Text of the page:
Isolation refers to the concept that all users, and their transcations against data, should be isolated and cannot "see" each other or effect each other's operations. Everyone acts the database and the data in isolation. Don't confuse this with the idea that changes to the data aren't visible to other users - they are. Instead, isolation here is saying that one user's queries cannot affect another user's queries directly during their execution.

And to be durable means to ensure changes to data, once written to the database, are written to disk and are permanent and persistent. The data cannot be lost five minutes later, otherwise the database engine isn't durable.

NoSQL Databases#

Unike relational databases, NoSQL database engines operate under the principle that none of the data is related and the schema is flexible and isn't defined ahead of time.

Generally speaking, SQL also isn't used to query a NoSQL database, hence the name.

NoSQL databases do have advantages over taditional, relational, SQL based engines: they can be much faster and their flexibility means if you data changes "shape", you don't have to do schema updates, which can be very complex and in some cases, too difficult to consider.

Engines#

Example of NoSQL engines include:

  • MongoDB
  • Cassandra
  • Redis
  • HBase
  • Couchbase
  • Elastic

And more.

Types#

NoSQL database engines can be split into multi sub-catergories based on how they store data:

  • Key-value
  • Graph
  • Document
  • Column-orientated (wide column)

We don't need to delve too deeply into these topics today. That's what the Level Two and Level Three courses are for.

(No) Schema#

Having no schema when storing data into a database means if your data looks one way today, but then a new attribute or column is needed tomorrow, you can simply just add it and store the data. No changes are needed to schema.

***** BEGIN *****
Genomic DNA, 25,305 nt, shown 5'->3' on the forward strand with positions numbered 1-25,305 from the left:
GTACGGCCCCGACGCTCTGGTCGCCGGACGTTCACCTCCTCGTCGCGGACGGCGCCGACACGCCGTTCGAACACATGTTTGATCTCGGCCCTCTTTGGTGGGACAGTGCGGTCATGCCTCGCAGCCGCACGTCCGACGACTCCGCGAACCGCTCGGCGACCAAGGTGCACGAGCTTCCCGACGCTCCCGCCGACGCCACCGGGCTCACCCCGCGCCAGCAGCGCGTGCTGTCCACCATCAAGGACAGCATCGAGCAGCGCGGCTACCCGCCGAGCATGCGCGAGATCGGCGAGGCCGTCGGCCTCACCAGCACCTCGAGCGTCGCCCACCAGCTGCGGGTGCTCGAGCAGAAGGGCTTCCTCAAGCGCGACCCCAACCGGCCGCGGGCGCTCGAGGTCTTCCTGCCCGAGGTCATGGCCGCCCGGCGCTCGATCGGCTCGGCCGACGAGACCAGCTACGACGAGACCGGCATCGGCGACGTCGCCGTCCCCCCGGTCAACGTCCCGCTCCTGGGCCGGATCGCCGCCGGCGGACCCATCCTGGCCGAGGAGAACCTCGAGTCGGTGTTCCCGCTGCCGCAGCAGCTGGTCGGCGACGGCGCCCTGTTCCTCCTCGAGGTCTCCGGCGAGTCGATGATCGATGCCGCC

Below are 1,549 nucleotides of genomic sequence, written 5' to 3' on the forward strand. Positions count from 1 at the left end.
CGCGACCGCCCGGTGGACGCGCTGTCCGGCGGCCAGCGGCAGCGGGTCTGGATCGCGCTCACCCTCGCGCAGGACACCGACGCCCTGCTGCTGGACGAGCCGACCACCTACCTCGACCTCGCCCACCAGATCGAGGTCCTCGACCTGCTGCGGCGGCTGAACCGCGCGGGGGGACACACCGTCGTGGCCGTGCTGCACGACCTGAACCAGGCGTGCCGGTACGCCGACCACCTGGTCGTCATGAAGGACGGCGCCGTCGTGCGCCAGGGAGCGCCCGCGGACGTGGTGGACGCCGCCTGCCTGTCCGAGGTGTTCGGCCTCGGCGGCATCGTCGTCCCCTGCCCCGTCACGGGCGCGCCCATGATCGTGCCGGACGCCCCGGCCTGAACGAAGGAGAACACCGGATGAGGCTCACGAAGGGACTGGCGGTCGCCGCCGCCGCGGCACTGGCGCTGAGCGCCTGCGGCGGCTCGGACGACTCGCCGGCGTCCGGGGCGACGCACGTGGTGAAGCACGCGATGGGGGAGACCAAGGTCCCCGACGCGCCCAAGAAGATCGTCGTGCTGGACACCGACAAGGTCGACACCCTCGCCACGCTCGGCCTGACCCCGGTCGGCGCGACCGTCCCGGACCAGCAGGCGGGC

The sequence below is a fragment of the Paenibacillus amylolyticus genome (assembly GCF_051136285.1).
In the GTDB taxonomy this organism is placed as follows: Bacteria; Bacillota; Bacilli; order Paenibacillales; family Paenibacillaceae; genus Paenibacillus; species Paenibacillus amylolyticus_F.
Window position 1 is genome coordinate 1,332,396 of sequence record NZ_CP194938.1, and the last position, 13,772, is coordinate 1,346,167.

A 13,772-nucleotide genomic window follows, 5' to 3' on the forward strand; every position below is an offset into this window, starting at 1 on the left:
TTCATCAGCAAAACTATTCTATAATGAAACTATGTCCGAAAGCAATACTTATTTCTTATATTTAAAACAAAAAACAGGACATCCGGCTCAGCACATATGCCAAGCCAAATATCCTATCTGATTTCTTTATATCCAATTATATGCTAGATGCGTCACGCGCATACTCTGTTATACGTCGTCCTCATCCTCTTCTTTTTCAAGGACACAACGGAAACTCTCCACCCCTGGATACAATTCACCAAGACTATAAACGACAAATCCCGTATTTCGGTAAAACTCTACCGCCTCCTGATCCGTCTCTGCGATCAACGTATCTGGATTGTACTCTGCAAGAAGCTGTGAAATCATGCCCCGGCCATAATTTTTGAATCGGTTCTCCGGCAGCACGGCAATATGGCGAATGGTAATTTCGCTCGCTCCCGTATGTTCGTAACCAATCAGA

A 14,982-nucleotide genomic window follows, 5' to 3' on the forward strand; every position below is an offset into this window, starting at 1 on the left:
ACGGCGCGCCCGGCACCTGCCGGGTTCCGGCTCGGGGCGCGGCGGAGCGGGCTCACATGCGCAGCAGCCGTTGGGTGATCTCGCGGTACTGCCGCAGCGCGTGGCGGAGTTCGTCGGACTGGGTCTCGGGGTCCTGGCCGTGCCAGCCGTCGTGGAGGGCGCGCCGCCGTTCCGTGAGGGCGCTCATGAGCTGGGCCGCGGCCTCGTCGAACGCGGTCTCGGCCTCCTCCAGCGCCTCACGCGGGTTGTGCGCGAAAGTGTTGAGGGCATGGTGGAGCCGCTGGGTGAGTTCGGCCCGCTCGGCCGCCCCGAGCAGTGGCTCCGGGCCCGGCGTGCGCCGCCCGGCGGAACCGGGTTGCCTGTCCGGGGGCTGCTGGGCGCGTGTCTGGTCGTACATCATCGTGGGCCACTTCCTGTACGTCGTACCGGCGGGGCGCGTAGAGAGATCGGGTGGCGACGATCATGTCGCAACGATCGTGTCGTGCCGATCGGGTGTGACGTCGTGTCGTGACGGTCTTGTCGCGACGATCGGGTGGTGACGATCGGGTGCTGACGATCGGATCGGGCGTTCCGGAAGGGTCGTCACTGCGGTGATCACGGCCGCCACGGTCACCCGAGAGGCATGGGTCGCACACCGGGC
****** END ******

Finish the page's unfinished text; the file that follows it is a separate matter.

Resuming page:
This is the complete opposite of relational databases, where the schema defines what must be stored in a table and you cannot simply store more (or less, depending on configuration) data because you've decided a new column is needed. Before the new column can be used, the schema must be updated, which can effect the existing data inside the table. This can be troublesome if you have 50,000,000 records inside the table.

With NoSQL like databases there is no schema, so you can freely store data of any arbitary shape and size into the engine and it'll work with it.

Scalability#

No primary benefit of NoSQL databases is their ability to scale to endless degrees. Relational databases don't scale easily, but it is possible. With NoSQL like databases, the idea is that they can and do scale easily, which of course comes with disadvantages.

The benefits are clear: as your data increases in size and complexity, the NoSQL database engine can just scale to accomodate it.

The disadvantages include the complexity required to maintain such a system and its ability to "endlessly" scale with the data.

Next#

Now let's explore the SQL language and learn some basics. We can then look at creating our own database.